Dieselpunks

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Soviet Militarism: Pre-War Posters

For starters, another Lenin quote: "Revolution is worthy only when it can defend itself".
The instrument of defense (and not only defense) was Red Army, created in January 1918. Above is a 1930s poster, the slogan over French-style steel helmets says: "Red Army is a faithful guardian of October [Revolution] gains". Below, a kind of fairy tale printed to celebrate the second anniversary of the Army in 1920:

Ten years later, the Red Army soldiers were glorified in a purely Futurist manner:

An important extension of Soviet armed forces was OSOAVIAKHIM, already mentioned in my previous entries. This voluntary organization helped to train the Army reserve. Here's another 1930 poster dedicated to OSOAVIAKHIM-Red Army joint drill:

A rider (above left) is Kliment Voroshilov, People's Commissioner of Army and Navy. Stalin's personal friend and political ally, he was de-facto commander-in-chief of the armed forces since 1925. Actually, his influence was limited but after 1930 he was turned by the propaganda masterminds into "Leader #2", second only to the People's Best Friend:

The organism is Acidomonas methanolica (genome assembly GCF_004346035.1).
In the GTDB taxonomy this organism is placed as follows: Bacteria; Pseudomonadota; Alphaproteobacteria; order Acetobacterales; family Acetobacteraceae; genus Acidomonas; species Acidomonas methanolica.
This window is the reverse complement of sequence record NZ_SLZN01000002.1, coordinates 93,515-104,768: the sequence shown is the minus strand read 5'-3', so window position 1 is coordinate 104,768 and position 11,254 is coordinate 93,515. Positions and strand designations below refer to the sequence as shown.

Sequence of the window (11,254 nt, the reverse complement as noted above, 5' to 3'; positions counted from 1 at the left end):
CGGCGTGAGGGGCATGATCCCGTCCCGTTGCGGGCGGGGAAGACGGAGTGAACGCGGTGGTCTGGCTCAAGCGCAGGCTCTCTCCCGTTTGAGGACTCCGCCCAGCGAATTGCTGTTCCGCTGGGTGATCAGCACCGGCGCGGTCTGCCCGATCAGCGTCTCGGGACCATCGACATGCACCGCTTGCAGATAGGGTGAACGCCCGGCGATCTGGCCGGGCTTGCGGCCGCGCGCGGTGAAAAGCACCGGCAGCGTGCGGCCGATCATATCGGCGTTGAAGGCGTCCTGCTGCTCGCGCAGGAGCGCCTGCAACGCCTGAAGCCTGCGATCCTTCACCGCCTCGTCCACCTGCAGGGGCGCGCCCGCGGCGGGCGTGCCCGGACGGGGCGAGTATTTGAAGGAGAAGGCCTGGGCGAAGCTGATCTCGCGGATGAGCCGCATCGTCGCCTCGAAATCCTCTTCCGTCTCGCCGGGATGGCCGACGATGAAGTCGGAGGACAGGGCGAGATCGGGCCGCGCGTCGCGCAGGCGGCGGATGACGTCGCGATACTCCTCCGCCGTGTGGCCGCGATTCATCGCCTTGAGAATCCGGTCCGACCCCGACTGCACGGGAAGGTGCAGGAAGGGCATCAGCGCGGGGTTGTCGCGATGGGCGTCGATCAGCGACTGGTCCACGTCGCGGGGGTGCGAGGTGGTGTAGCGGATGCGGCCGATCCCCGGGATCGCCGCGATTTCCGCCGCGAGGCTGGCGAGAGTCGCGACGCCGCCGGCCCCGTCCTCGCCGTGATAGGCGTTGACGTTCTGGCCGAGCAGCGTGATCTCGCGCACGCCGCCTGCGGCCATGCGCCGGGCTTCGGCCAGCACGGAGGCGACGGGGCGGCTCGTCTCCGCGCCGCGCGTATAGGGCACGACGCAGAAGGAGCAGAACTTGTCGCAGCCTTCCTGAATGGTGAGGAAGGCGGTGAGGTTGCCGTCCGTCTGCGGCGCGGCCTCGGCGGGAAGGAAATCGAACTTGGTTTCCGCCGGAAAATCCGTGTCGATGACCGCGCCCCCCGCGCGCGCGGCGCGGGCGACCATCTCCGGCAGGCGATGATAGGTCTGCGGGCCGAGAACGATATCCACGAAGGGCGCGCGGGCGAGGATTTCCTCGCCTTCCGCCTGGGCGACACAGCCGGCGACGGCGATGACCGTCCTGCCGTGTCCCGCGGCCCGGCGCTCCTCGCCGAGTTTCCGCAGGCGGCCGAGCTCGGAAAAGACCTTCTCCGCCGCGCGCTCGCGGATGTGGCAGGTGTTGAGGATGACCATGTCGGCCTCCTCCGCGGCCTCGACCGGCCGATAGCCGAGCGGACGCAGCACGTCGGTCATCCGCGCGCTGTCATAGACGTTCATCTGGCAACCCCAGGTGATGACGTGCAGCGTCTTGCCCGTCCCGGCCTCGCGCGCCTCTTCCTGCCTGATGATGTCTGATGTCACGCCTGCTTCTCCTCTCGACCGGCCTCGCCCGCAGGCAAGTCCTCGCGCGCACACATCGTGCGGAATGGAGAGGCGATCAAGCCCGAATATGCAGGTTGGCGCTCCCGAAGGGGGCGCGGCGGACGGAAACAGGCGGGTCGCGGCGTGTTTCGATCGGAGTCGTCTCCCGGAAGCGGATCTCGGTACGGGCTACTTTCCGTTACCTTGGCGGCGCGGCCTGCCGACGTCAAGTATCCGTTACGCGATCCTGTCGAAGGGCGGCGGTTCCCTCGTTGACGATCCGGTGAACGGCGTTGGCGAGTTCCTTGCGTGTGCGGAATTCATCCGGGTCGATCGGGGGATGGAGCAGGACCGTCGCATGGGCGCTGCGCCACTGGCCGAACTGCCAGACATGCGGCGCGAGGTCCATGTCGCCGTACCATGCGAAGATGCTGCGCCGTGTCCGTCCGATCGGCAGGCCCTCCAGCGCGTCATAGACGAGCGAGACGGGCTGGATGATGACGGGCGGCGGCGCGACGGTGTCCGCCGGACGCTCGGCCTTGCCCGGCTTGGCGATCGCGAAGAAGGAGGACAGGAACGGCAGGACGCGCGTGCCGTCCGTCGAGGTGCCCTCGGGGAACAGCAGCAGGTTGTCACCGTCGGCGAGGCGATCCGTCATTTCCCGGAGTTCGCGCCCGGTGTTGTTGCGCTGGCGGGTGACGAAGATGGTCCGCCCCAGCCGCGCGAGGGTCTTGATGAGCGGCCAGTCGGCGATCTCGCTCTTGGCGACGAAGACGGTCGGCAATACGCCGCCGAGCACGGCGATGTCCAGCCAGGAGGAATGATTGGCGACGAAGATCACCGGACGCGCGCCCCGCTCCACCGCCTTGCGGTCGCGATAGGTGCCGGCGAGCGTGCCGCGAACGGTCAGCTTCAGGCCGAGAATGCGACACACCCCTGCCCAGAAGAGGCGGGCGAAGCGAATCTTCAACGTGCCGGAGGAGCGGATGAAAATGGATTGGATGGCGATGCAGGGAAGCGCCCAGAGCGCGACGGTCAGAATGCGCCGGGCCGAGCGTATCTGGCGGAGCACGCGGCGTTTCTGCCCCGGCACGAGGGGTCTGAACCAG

This 1931 poster quotes Voroshilov: "Future war will be mechanized to the extreme!":

Another poster (1932) urges the Komsomol members to carry Voroshilov's orders:

The ultimate Soviet heroes of 1930s were military aviators. Every boy dreamed of becoming a pilot who flies a red-starred aircraft. Joining OSOAVIAKHIM was presented as a first step in making this dream true:

Rhyming propaganda: "Every factory, every farm sends a pilot to Air Arm!":

Another piece of Voroshilov's wisdom: "Today, one who possesses air power is powerful in general":

The power source is obvious - even for those who weren't lucky enough to see this 1939 poster:

Needles to say, 1939/40 Winter War with Finland revealed serious problems in purges-beaten Red Army (the effect of Great Purges is often exaggerated but cannot be ignored). Soviet leadership tried to cure these problems with all kinds of reforms: structural, technical and formal. The Air Force dress uniform has fallen victim of those changes but we see it here, in a poster printed soon after the German invasion (June 22, 1941):

"Proud of my son!" - says the old comrade, hugging his blue-clad pilot boy. Note the golden star on aviator's tunic - it's the Hero of the Soviet Union sign, highest military award quite rare in 1941.

Next week, we'll finally see Soviet wartime posters. In the meanwhile, there's something more in the album. As usual, you're welcome to browse it or to enjoy the slideshow:


Find more photos like this on Dieselpunks

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Comment by Reno Buchstaber on June 5, 2011 at 2:41am
Very cool!  I enjoy getting glimpses into soviet culture of this era - even if propaganda
Comment by lord_k on June 2, 2011 at 3:36pm
My pleasure, Marcus. It is Valentina Kulagina's best poster. Also the most famous.
Comment by Marcus Rauchfuss on June 2, 2011 at 3:24pm
Third from top is my personal favorite. Really beautiful.

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